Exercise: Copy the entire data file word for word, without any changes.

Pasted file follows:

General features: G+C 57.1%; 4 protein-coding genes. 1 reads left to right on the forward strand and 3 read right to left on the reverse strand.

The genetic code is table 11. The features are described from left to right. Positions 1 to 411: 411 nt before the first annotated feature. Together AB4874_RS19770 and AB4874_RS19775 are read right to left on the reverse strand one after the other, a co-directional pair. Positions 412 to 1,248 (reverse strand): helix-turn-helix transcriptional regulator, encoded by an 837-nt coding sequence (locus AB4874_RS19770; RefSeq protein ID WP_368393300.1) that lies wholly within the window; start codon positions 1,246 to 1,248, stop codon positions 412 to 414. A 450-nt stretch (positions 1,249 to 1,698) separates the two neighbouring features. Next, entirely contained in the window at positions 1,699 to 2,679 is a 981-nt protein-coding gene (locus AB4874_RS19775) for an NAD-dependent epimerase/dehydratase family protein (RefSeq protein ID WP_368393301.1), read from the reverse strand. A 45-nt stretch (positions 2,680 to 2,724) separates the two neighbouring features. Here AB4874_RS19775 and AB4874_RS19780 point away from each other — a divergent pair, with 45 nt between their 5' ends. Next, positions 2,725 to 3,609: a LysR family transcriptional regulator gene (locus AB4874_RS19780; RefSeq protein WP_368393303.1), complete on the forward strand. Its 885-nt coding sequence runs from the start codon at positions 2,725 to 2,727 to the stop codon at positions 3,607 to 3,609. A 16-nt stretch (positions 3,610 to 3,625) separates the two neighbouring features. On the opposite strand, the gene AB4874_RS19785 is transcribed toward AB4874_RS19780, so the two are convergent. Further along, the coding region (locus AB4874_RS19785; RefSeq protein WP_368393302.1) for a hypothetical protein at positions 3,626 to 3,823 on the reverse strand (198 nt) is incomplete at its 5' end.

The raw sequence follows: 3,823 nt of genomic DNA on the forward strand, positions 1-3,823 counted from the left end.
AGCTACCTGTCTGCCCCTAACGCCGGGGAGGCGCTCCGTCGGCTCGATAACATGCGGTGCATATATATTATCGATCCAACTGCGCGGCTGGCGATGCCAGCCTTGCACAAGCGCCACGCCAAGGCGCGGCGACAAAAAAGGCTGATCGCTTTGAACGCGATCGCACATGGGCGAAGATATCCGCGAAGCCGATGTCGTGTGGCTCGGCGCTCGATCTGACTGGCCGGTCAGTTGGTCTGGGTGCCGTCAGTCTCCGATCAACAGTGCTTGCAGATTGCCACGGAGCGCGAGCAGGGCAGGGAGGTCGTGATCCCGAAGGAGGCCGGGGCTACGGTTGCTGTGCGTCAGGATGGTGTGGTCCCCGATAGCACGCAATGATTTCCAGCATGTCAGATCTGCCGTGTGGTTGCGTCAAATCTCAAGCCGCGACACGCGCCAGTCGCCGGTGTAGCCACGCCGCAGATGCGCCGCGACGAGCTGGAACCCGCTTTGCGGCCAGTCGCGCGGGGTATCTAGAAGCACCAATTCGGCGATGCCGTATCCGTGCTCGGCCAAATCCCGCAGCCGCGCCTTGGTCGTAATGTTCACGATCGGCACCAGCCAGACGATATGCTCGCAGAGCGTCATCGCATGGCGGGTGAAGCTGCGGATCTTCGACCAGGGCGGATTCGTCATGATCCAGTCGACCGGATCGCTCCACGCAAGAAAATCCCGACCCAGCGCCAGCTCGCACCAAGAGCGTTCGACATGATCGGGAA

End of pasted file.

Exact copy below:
General features: G+C 57.1%; 4 protein-coding genes. 1 reads left to right on the forward strand and 3 read right to left on the reverse strand.

The genetic code is table 11. The features are described from left to right. Positions 1 to 411: 411 nt before the first annotated feature. Together AB4874_RS19770 and AB4874_RS19775 are read right to left on the reverse strand one after the other, a co-directional pair. Positions 412 to 1,248 (reverse strand): helix-turn-helix transcriptional regulator, encoded by an 837-nt coding sequence (locus AB4874_RS19770; RefSeq protein ID WP_368393300.1) that lies wholly within the window; start codon positions 1,246 to 1,248, stop codon positions 412 to 414. A 450-nt stretch (positions 1,249 to 1,698) separates the two neighbouring features. Next, entirely contained in the window at positions 1,699 to 2,679 is a 981-nt protein-coding gene (locus AB4874_RS19775) for an NAD-dependent epimerase/dehydratase family protein (RefSeq protein ID WP_368393301.1), read from the reverse strand. A 45-nt stretch (positions 2,680 to 2,724) separates the two neighbouring features. Here AB4874_RS19775 and AB4874_RS19780 point away from each other — a divergent pair, with 45 nt between their 5' ends. Next, positions 2,725 to 3,609: a LysR family transcriptional regulator gene (locus AB4874_RS19780; RefSeq protein WP_368393303.1), complete on the forward strand. Its 885-nt coding sequence runs from the start codon at positions 2,725 to 2,727 to the stop codon at positions 3,607 to 3,609. A 16-nt stretch (positions 3,610 to 3,625) separates the two neighbouring features. On the opposite strand, the gene AB4874_RS19785 is transcribed toward AB4874_RS19780, so the two are convergent. Further along, the coding region (locus AB4874_RS19785; RefSeq protein WP_368393302.1) for a hypothetical protein at positions 3,626 to 3,823 on the reverse strand (198 nt) is incomplete at its 5' end.

The raw sequence follows: 3,823 nt of genomic DNA on the forward strand, positions 1-3,823 counted from the left end.
AGCTACCTGTCTGCCCCTAACGCCGGGGAGGCGCTCCGTCGGCTCGATAACATGCGGTGCATATATATTATCGATCCAACTGCGCGGCTGGCGATGCCAGCCTTGCACAAGCGCCACGCCAAGGCGCGGCGACAAAAAAGGCTGATCGCTTTGAACGCGATCGCACATGGGCGAAGATATCCGCGAAGCCGATGTCGTGTGGCTCGGCGCTCGATCTGACTGGCCGGTCAGTTGGTCTGGGTGCCGTCAGTCTCCGATCAACAGTGCTTGCAGATTGCCACGGAGCGCGAGCAGGGCAGGGAGGTCGTGATCCCGAAGGAGGCCGGGGCTACGGTTGCTGTGCGTCAGGATGGTGTGGTCCCCGATAGCACGCAATGATTTCCAGCATGTCAGATCTGCCGTGTGGTTGCGTCAAATCTCAAGCCGCGACACGCGCCAGTCGCCGGTGTAGCCACGCCGCAGATGCGCCGCGACGAGCTGGAACCCGCTTTGCGGCCAGTCGCGCGGGGTATCTAGAAGCACCAATTCGGCGATGCCGTATCCGTGCTCGGCCAAATCCCGCAGCCGCGCCTTGGTCGTAATGTTCACGATCGGCACCAGCCAGACGATATGCTCGCAGAGCGTCATCGCATGGCGGGTGAAGCTGCGGATCTTCGACCAGGGCGGATTCGTCATGATCCAGTCGACCGGATCGCTCCACGCAAGAAAATCCCGACCCAGCGCCAGCTCGCACCAAGAGCGTTCGACATGATCGGGAA